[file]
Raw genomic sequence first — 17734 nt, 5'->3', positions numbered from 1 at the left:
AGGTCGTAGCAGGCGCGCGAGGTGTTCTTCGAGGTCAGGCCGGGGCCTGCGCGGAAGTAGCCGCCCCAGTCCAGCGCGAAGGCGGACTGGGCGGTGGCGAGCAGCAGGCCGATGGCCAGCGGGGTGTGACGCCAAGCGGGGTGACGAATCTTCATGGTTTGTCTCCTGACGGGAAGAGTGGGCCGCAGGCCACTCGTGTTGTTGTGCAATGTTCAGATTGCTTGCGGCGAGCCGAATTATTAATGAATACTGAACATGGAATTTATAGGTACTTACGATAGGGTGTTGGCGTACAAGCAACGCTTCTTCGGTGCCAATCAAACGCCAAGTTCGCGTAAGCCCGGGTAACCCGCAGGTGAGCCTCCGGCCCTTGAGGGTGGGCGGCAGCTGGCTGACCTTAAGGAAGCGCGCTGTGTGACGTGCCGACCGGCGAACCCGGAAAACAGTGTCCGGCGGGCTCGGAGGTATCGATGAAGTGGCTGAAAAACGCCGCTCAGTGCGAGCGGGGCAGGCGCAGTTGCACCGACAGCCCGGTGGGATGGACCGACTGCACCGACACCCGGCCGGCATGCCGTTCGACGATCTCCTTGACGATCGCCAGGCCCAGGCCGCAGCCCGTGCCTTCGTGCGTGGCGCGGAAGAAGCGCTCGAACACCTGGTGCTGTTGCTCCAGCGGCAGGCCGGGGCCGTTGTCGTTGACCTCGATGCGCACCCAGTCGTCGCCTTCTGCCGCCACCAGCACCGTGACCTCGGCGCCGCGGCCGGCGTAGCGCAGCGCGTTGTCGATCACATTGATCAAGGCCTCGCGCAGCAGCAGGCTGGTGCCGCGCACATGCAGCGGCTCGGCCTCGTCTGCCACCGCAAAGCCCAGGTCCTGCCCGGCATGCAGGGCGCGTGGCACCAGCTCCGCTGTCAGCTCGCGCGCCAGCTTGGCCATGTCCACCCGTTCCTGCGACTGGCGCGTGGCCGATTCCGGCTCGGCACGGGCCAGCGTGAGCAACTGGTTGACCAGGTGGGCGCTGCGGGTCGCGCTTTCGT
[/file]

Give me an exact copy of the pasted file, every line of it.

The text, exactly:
Raw genomic sequence first — 17734 nt, 5'->3', positions numbered from 1 at the left:
AGGTCGTAGCAGGCGCGCGAGGTGTTCTTCGAGGTCAGGCCGGGGCCTGCGCGGAAGTAGCCGCCCCAGTCCAGCGCGAAGGCGGACTGGGCGGTGGCGAGCAGCAGGCCGATGGCCAGCGGGGTGTGACGCCAAGCGGGGTGACGAATCTTCATGGTTTGTCTCCTGACGGGAAGAGTGGGCCGCAGGCCACTCGTGTTGTTGTGCAATGTTCAGATTGCTTGCGGCGAGCCGAATTATTAATGAATACTGAACATGGAATTTATAGGTACTTACGATAGGGTGTTGGCGTACAAGCAACGCTTCTTCGGTGCCAATCAAACGCCAAGTTCGCGTAAGCCCGGGTAACCCGCAGGTGAGCCTCCGGCCCTTGAGGGTGGGCGGCAGCTGGCTGACCTTAAGGAAGCGCGCTGTGTGACGTGCCGACCGGCGAACCCGGAAAACAGTGTCCGGCGGGCTCGGAGGTATCGATGAAGTGGCTGAAAAACGCCGCTCAGTGCGAGCGGGGCAGGCGCAGTTGCACCGACAGCCCGGTGGGATGGACCGACTGCACCGACACCCGGCCGGCATGCCGTTCGACGATCTCCTTGACGATCGCCAGGCCCAGGCCGCAGCCCGTGCCTTCGTGCGTGGCGCGGAAGAAGCGCTCGAACACCTGGTGCTGTTGCTCCAGCGGCAGGCCGGGGCCGTTGTCGTTGACCTCGATGCGCACCCAGTCGTCGCCTTCTGCCGCCACCAGCACCGTGACCTCGGCGCCGCGGCCGGCGTAGCGCAGCGCGTTGTCGATCACATTGATCAAGGCCTCGCGCAGCAGCAGGCTGGTGCCGCGCACATGCAGCGGCTCGGCCTCGTCTGCCACCGCAAAGCCCAGGTCCTGCCCGGCATGCAGGGCGCGTGGCACCAGCTCCGCTGTCAGCTCGCGCGCCAGCTTGGCCATGTCCACCCGTTCCTGCGACTGGCGCGTGGCCGATTCCGGCTCGGCACGGGCCAGCGTGAGCAACTGGTTGACCAGGTGGGCGCTGCGGGTCGCGCTTTCGT